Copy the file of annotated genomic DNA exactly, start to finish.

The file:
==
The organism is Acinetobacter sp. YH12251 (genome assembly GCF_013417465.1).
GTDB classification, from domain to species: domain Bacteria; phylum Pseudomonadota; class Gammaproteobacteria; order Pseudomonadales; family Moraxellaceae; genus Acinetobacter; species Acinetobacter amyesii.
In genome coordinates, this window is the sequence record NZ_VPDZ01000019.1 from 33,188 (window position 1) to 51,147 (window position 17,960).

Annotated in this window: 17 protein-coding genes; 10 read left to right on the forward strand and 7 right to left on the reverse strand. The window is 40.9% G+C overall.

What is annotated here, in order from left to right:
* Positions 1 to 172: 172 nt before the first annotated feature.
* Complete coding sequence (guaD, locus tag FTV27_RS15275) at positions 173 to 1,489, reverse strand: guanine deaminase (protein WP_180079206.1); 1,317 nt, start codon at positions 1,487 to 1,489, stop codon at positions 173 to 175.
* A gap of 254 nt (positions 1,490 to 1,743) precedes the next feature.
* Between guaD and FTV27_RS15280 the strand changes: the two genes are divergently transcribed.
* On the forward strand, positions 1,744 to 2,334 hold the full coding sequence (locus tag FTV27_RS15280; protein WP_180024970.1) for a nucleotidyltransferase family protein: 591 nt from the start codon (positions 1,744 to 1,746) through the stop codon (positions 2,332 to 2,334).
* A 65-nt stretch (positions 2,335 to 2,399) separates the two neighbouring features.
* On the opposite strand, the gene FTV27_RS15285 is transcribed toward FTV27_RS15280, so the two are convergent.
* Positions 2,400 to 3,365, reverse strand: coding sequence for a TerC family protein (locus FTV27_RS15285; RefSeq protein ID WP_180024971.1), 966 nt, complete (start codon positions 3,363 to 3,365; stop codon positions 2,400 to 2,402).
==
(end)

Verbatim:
The organism is Acinetobacter sp. YH12251 (genome assembly GCF_013417465.1).
GTDB classification, from domain to species: domain Bacteria; phylum Pseudomonadota; class Gammaproteobacteria; order Pseudomonadales; family Moraxellaceae; genus Acinetobacter; species Acinetobacter amyesii.
In genome coordinates, this window is the sequence record NZ_VPDZ01000019.1 from 33,188 (window position 1) to 51,147 (window position 17,960).

Annotated in this window: 17 protein-coding genes; 10 read left to right on the forward strand and 7 right to left on the reverse strand. The window is 40.9% G+C overall.

What is annotated here, in order from left to right:
* Positions 1 to 172: 172 nt before the first annotated feature.
* Complete coding sequence (guaD, locus tag FTV27_RS15275) at positions 173 to 1,489, reverse strand: guanine deaminase (protein WP_180079206.1); 1,317 nt, start codon at positions 1,487 to 1,489, stop codon at positions 173 to 175.
* A gap of 254 nt (positions 1,490 to 1,743) precedes the next feature.
* Between guaD and FTV27_RS15280 the strand changes: the two genes are divergently transcribed.
* On the forward strand, positions 1,744 to 2,334 hold the full coding sequence (locus tag FTV27_RS15280; protein WP_180024970.1) for a nucleotidyltransferase family protein: 591 nt from the start codon (positions 1,744 to 1,746) through the stop codon (positions 2,332 to 2,334).
* A 65-nt stretch (positions 2,335 to 2,399) separates the two neighbouring features.
* On the opposite strand, the gene FTV27_RS15285 is transcribed toward FTV27_RS15280, so the two are convergent.
* Positions 2,400 to 3,365, reverse strand: coding sequence for a TerC family protein (locus FTV27_RS15285; RefSeq protein ID WP_180024971.1), 966 nt, complete (start codon positions 3,363 to 3,365; stop codon positions 2,400 to 2,402).